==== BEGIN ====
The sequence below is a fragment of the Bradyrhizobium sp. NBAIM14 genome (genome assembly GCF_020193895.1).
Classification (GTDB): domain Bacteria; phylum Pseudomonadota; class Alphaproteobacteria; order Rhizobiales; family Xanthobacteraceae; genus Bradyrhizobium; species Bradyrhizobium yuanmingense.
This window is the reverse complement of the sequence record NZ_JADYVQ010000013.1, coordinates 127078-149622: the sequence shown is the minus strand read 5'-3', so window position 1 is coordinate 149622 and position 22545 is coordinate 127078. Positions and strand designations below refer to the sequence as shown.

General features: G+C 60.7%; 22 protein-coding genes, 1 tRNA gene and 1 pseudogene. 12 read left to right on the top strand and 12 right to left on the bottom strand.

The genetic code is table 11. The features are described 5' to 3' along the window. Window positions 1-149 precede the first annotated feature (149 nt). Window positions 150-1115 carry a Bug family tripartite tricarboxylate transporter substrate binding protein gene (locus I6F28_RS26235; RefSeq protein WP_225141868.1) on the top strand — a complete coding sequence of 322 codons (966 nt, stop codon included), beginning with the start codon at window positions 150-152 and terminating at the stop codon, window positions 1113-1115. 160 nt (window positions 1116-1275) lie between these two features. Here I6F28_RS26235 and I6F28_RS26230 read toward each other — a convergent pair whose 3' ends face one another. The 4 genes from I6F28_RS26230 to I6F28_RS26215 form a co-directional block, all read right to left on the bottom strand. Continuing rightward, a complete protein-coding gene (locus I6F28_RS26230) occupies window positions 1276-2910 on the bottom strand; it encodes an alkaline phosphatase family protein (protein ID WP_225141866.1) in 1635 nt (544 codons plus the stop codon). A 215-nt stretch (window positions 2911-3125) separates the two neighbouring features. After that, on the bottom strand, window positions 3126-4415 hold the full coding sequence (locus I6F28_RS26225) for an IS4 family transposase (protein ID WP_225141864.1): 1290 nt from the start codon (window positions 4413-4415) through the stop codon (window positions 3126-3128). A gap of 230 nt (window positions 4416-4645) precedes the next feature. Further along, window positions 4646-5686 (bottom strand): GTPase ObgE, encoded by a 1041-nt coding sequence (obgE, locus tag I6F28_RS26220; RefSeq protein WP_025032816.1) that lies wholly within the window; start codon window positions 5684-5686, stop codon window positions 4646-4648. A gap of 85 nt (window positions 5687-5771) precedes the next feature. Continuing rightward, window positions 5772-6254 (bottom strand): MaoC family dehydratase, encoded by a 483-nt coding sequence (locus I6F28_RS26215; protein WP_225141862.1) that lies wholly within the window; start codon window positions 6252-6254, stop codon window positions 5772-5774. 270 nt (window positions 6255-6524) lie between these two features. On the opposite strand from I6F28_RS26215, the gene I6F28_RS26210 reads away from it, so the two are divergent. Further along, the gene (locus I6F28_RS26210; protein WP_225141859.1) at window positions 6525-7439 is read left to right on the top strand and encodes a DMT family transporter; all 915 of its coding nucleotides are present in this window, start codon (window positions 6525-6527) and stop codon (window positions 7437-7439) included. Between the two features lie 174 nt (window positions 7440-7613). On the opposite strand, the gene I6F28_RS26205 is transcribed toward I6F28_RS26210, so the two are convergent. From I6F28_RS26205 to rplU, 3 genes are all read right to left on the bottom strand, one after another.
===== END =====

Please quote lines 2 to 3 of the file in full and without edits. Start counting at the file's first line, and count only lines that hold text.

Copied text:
Classification (GTDB): domain Bacteria; phylum Pseudomonadota; class Alphaproteobacteria; order Rhizobiales; family Xanthobacteraceae; genus Bradyrhizobium; species Bradyrhizobium yuanmingense.
This window is the reverse complement of the sequence record NZ_JADYVQ010000013.1, coordinates 127078-149622: the sequence shown is the minus strand read 5'-3', so window position 1 is coordinate 149622 and position 22545 is coordinate 127078. Positions and strand designations below refer to the sequence as shown.